Forza 4 has been out for about a week now, but my vacation imposed on my face time with the new racing simulator from Turn 10. Let me just say that I am glad my vacation is over. Turn 10’s latest racing opus is nothing short of spectacular. Some people will say that is it time for Gran Turismo to move over as the premiere racing simulator, but I will take it one step further and tell it to get off the damn bus and walk home. Forza is just that good.
I have put about 5 hours into Forza 4 thus far and keep discovering new things around every corner (pun intended). Everything is expertly designed from the sleek menu interface right down to the game’s presentation (Top Gear’s Jeremy Clarkson lends some humorous but informational voice work). Forza 3 was a large game with almost too much stuff to do (which I really dug about it), but Forza 4 has managed to expand the scope of experience even more so.
Newly added features like the Autovista mode just scream out to car enthusiasts who love high-end cars and insanely detailed re-creations of them (I am one of those people). The online community, which has always been one of Forza’s strongest features, gets fleshed out with even more content such as daily credit bonuses and a more robust Car club system. Also every event in the event selector has been given a class and performance index restriction, which at first kind of annoyed me because I loved doing a Civic vs. Integra race with a 500 HP 4 wheel drive Integra Type R; now you must tune your car either manually or automatically to fit within those confines, but it makes the races more competitive and interesting overall. Kinect integration has been added for free play events (I haven’t tried, but will soon). Lastly the car leveling system has been converted into manufacturer “Affinity” which rewards you for exhibiting brand loyalty (bonus credits and part discounts up to 100% off). So after “X” amount of races you will no longer pay for car parts for that particular manufacturer (just do E class multi event a bunch of times because you get an 100% affinity bonus). There are 50 levels of Affinity for each car manufacturer with various bonuses for each level up. There are so many new additions in Forza, too many to mention at this juncture.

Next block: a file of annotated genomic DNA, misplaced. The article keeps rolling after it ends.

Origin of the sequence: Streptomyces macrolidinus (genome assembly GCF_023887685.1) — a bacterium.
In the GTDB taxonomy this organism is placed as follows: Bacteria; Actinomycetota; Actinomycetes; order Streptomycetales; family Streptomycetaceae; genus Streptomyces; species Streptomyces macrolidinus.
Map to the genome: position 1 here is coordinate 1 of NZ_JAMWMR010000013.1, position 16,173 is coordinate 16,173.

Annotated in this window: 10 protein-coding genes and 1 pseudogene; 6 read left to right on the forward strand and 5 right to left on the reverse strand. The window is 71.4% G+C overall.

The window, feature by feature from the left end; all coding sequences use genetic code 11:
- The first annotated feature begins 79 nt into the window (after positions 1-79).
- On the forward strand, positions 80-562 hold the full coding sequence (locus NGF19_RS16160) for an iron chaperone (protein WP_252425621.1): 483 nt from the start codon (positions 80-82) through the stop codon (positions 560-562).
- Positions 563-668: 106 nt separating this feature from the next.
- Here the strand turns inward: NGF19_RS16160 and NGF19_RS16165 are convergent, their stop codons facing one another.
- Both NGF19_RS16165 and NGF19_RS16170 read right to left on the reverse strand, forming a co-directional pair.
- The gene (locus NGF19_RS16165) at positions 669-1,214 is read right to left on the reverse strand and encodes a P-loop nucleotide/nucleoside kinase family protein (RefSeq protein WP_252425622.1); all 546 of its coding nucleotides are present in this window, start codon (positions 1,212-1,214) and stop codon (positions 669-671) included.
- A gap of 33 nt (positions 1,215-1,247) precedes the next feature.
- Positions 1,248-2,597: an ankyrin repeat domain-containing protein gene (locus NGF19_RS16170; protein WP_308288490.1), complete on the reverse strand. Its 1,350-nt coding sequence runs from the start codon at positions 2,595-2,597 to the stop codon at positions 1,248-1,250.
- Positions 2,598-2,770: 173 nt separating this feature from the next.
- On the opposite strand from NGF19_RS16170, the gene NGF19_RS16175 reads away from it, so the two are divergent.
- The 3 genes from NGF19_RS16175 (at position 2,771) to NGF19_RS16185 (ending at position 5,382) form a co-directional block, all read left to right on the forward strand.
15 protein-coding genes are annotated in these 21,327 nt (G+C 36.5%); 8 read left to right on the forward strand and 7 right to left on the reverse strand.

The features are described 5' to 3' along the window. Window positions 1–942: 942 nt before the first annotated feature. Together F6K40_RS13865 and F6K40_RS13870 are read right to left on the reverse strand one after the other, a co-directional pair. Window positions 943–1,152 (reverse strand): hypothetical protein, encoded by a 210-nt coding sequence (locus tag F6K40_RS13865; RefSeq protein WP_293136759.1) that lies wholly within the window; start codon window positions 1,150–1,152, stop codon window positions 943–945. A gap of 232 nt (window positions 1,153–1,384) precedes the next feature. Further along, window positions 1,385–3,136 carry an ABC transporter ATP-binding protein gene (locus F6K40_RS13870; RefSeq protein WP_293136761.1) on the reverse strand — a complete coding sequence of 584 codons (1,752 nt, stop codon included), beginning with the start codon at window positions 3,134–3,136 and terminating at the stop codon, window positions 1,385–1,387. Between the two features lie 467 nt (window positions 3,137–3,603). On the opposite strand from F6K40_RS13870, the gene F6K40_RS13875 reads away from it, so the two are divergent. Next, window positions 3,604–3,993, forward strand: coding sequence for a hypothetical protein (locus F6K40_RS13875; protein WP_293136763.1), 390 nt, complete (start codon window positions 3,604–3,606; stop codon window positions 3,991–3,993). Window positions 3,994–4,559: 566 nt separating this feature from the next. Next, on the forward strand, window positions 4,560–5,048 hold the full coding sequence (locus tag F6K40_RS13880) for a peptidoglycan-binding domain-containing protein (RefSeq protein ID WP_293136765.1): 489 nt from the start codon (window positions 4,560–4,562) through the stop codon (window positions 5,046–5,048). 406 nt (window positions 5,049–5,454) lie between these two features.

Forza 4 still boasts incredible graphics, an excellent control scheme, and a healthy selection of vehicles (even with the removal of all Porsches, except for one RUF). Also little things like the newly added in-race grading scheme (similar to Shift 2) of your turns, passes, speed, drifting, and drafting really complement the overall racing experience and actually helps improve your driving technique which in turn produces better race times and results.
I have only scratched the surface of this mammoth racing title, but can’t wait to dig in more and satisfy the gear head in me. I will not be able to produce a full review of this game because of time constraints, but any additional revelations on Forza 4 will be posted either here or on Twitter @GamersAbstract or on our Facebook page. So stay tuned for more.
Forza 4 was purchased by me for $79.99 (collectors edition) and I have invested 5 hours into the game and online features.